Maybrook Motel and Lodge

We have pastured our poultry at Maybrook Lodge in Kerhonkson NY since 2017. The property, a former resort, was purchased by Dominik Eckenstien in 2017 and re-devoted to supporting local agriculture. We currently maintain the majority of our adult and adolescent geese and chickens at this property. The land is beautifully suited to our birds, and we are very grateful to Dominik for providing this opportunity.  

Maybrook includes 15 acres, including several large open spaces punctuated by shade trees. This is an ideal environment for pastured poultry, combining essential natural shade and wholesome grass and other plants.  The grassy areas are large enough to accommodate our mobil chicken coops, which provide shelter for chickens while also providing additional shade for waterfowl. Birds are provided a balanced game bird poultry feed to supplement their diet of grass, shrub and insects.  Water is kept in large reservoirs near the birds and dispensed into automatic watering systems.

Our flocks are protected from predators by electrified poultry netting energized with solar power.  We maintain three families of geese for breeding stock. During 2017, three flocks of approximately 20 geese was allowed to establish their own hierarchies, and at the end of the season, the dominant gander and four geese were selected as breeding stock, and the remaining geese were harvested for Christmas goose.  Over the 2018/2019 winter, these three families were pastured separately at our home in High Falls, one family of German Embden, one of French Toulouse, and one with an Embden gander and both Embden and Toulouse geese.

During the 2019 season, eggs were collected from our flocks daily, and eggs were set weekly in our 3 cabinet incubators. Goslings hatched out from incubators were brooded for approximately 2 weeks indoors and then raised in pasture, either by their parents or with other waterfowl. At this time, our Embden and French Toulouse geese are raising families of approximately 20 goslings each in separate pastures at Maybrook Lodge. Our mixed goose family at home is overlooking a large flock of ducklings and goslings.

As visitors arrive at Maybrook, our geese call out to them.  They are very social birds, and they naturally assume the guests have come to play with them, to care for them.  They also talk to the geese in nearby flocks.

In addition to the open fields, we have the use of a large shed at Maybrook. Here we raise our younger chickens, from approximately 4 to 8 weeks of age. This is extremely important when raising pastured heritage birds. Our birds are VERY slow growing when compared to conventional “broiler” chickens, and the shed provides protection from weather and from raptors, while still allowing the birds a great deal of freedom. The shed is situated close to a wooded area, and the chickens are free to explore a section of those woods. In addition to electric poultry netting, chickens are guarded by one of our goose families, who have free access to the shed.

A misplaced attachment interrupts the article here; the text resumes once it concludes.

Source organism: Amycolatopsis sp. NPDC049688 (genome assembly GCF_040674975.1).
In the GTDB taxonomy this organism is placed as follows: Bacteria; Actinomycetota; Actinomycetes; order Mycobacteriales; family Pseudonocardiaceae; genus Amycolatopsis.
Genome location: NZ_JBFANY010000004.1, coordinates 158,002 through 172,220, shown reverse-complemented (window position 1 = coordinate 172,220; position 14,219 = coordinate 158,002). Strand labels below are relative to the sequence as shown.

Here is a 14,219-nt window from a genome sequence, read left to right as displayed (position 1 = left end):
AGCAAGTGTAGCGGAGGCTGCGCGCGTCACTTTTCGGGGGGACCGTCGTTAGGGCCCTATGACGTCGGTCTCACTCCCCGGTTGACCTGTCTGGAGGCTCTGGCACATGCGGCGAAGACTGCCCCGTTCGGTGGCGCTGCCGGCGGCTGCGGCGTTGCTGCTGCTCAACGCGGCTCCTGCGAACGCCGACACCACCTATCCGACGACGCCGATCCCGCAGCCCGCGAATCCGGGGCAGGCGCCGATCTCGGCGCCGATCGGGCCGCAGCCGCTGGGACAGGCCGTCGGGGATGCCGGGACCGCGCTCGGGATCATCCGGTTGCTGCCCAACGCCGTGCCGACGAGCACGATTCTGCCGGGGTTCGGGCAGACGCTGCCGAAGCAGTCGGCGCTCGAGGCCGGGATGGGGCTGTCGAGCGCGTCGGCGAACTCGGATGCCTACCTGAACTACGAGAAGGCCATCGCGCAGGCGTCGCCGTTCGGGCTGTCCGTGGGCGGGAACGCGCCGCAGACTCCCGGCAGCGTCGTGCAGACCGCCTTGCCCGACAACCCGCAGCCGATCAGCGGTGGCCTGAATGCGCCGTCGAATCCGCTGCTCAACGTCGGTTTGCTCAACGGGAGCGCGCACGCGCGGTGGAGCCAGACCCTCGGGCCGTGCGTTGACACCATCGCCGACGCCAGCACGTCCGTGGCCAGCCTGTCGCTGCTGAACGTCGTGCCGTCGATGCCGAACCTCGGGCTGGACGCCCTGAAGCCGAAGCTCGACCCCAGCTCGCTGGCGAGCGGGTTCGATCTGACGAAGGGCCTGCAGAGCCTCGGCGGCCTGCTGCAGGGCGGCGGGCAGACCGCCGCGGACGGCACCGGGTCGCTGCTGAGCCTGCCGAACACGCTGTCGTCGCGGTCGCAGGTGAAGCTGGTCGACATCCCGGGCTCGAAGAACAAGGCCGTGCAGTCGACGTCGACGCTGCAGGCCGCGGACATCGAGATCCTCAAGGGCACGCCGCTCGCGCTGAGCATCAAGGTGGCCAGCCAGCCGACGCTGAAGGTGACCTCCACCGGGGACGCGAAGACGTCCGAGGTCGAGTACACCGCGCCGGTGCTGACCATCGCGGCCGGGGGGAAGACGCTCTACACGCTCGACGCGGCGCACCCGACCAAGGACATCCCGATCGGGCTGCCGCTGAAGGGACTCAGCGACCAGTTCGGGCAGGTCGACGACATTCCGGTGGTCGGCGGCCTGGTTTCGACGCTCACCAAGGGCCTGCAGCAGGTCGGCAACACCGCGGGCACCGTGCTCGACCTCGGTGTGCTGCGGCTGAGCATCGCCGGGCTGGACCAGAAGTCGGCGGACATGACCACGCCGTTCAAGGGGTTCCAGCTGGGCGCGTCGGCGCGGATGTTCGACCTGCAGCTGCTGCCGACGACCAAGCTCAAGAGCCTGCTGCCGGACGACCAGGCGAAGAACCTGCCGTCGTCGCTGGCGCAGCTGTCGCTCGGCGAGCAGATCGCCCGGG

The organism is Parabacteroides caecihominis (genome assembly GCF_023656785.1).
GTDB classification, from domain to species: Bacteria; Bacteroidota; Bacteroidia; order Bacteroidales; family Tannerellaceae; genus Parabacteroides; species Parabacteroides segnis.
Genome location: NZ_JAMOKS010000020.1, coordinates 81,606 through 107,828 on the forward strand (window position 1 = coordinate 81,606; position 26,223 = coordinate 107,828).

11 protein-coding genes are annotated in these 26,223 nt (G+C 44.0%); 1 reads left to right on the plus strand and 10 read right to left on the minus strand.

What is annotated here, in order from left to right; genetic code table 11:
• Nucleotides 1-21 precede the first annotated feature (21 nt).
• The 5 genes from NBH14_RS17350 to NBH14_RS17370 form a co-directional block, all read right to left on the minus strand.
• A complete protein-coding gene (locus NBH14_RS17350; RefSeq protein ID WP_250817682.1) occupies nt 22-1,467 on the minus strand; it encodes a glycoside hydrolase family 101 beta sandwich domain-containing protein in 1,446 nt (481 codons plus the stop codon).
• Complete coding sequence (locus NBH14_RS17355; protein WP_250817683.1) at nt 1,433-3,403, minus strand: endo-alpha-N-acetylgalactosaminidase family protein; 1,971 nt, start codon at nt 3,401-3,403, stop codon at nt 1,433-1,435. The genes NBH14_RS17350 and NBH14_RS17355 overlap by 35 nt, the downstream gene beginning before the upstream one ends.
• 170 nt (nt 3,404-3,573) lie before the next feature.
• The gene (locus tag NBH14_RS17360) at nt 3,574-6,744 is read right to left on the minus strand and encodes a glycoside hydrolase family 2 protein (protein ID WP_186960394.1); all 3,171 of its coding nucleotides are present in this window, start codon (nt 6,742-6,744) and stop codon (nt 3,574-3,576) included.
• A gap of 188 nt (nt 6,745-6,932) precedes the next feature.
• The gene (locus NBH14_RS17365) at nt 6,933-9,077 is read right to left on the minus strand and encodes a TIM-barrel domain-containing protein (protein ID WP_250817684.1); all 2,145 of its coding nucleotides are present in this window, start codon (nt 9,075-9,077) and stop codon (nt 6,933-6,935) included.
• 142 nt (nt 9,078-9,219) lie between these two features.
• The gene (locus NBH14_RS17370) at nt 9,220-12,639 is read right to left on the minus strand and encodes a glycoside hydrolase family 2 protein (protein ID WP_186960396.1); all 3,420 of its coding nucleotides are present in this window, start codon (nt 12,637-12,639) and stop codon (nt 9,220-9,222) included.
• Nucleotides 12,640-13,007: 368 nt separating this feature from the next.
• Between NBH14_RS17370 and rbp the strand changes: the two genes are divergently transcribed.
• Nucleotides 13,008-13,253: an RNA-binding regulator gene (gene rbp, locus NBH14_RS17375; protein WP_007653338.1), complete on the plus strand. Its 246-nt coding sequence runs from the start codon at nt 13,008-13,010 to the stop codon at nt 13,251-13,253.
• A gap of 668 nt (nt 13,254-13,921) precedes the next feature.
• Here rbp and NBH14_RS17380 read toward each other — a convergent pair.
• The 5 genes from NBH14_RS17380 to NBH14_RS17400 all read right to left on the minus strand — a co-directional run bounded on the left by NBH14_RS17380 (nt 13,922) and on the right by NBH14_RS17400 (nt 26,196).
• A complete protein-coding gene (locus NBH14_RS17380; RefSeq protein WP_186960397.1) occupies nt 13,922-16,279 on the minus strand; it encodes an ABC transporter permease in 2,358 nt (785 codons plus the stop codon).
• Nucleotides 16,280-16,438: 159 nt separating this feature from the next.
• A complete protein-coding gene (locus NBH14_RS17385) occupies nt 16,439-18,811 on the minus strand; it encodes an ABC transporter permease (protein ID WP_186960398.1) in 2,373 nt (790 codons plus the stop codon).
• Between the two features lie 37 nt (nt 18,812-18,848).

Our older chickens are pastured in open fields in a large mobile chicken coop built on a hay wagon.  This three season coop has a tin roof, plenty of roosting bars and open flooring to allow chicken poo to fall away from the birds, keeping their living quarters clean and dry.  Moving the coop every 4-7 days keeps the chickens clean, and allows for natural decomposition of the manure.  The chickens live in one of several large fields of tall grass punctuated by mature shade trees. This provides an ample supply of bugs, worms and seeds, as well as some protection from hawks.  The coop also carries its own food and water supply.  In the 2018 season, we introduced a second mobile coop, repurposed from a John Deere Chuck Wagon by adding roosts and a hoop house top. Pasture is rotated to allow time for grass to regrow, and manure to compost naturally into the ground.  Chickens, like all our birds, are protected from predators by solar powered electrified poultry netting.

We hatch and raise our young birds at our home in High Falls. There, we have a room set aside for our cabinet incubators and hatchers, a second location for stacking poultry brooders, and a shed devoted to baby waterfowl, where they live from the time they leave their brooder until they are ready for life in the field. Our breeding stock also live at our home in wood coops with access to grassy areas and tree cover.  Our adult ducks wander over the property at will during the day, and return at night to their spacious shed, where they are closed in at night. In the morning, the doors are opened, birds go out to play, and we collect the eggs that they have laid in the hay that covers the floor of the coop. Chickens are housed in separate wood coops and also wander during the day. Our adult geese, Muscovy ducks and turkeys sleep where they wish, in coops, under coops and perched on branches. Our young ducks and goslings forage during the day with all the adult birds. At night, they return to the portion of the property where the sheds are located and sleep there, under the watchful eyes of our adult geese. That entire area is protected by electric netting.